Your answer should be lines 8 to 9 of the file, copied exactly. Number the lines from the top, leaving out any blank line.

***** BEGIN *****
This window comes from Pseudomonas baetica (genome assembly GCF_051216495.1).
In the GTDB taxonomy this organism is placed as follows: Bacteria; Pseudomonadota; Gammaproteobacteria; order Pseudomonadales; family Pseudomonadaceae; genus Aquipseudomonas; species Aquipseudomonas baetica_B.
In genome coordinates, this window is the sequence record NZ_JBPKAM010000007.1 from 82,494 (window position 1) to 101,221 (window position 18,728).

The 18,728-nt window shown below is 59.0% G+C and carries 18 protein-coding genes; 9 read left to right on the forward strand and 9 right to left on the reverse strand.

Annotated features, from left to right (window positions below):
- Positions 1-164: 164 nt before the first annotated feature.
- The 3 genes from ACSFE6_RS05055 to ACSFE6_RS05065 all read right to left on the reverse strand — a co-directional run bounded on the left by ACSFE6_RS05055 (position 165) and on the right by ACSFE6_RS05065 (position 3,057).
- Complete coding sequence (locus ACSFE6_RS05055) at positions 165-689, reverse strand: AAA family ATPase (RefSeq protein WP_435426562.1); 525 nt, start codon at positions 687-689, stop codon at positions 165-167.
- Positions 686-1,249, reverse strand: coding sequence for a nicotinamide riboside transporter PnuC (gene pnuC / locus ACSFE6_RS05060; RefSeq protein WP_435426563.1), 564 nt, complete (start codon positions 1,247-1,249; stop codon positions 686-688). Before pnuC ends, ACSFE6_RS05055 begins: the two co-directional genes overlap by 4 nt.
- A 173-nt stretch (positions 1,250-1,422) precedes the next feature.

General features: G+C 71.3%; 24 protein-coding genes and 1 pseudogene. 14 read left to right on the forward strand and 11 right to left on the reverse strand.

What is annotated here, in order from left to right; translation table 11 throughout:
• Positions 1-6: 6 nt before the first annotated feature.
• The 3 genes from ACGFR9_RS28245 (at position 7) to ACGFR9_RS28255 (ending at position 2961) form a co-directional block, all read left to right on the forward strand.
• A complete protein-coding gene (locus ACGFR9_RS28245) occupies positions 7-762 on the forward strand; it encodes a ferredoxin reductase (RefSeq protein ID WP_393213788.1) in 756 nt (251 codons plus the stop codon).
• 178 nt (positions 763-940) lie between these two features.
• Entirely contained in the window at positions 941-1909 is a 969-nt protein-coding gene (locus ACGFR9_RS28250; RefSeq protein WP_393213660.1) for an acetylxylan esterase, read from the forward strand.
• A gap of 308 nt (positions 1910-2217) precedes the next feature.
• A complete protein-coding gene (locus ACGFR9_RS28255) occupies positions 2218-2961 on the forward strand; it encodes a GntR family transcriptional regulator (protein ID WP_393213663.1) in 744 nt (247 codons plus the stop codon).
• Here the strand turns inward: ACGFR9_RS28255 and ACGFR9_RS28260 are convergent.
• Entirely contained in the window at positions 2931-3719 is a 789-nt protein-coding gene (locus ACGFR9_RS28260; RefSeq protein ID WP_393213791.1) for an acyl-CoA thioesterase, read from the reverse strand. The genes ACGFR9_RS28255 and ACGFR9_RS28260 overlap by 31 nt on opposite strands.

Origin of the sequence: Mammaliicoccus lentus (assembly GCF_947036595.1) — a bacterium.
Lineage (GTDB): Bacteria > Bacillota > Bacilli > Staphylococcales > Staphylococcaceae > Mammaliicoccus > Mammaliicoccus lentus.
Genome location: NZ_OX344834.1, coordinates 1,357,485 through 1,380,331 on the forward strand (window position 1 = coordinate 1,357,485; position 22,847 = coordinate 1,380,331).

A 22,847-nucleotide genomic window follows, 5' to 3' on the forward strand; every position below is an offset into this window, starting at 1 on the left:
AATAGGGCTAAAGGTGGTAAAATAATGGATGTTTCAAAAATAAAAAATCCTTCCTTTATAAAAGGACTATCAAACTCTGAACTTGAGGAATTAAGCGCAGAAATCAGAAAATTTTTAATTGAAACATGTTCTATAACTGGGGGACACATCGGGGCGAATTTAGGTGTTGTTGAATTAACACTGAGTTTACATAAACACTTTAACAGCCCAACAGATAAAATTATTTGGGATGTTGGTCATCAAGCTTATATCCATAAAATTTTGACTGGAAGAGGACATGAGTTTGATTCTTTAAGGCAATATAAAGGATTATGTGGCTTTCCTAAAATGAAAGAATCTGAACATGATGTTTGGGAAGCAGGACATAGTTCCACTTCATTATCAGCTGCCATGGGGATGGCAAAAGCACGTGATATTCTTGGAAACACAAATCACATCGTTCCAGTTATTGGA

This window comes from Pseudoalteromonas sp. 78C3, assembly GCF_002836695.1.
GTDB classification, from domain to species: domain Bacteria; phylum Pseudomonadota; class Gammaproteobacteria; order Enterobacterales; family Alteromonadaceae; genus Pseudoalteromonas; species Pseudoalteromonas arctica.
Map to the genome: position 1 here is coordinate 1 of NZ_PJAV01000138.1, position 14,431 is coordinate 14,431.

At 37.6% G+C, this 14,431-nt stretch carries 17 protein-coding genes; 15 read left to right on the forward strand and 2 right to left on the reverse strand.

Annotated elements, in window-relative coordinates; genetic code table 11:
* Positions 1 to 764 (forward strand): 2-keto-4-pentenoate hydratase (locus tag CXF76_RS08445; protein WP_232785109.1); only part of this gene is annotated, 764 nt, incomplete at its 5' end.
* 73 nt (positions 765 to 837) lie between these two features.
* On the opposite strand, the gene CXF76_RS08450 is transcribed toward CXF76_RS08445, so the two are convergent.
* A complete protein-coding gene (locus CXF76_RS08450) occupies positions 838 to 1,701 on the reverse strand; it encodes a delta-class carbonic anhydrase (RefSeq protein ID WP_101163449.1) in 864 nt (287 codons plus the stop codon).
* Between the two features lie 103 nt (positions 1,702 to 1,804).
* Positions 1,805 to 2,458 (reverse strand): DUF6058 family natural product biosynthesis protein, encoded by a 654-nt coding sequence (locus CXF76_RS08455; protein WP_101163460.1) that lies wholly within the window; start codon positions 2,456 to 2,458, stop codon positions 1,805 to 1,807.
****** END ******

- Complete coding sequence (locus ACSFE6_RS05055) at positions 165-689, reverse strand: AAA family ATPase (RefSeq protein WP_435426562.1); 525 nt, start codon at positions 687-689, stop codon at positions 165-167.
- Positions 686-1,249, reverse strand: coding sequence for a nicotinamide riboside transporter PnuC (gene pnuC / locus ACSFE6_RS05060; RefSeq protein WP_435426563.1), 564 nt, complete (start codon positions 1,247-1,249; stop codon positions 686-688). Before pnuC ends, ACSFE6_RS05055 begins: the two co-directional genes overlap by 4 nt.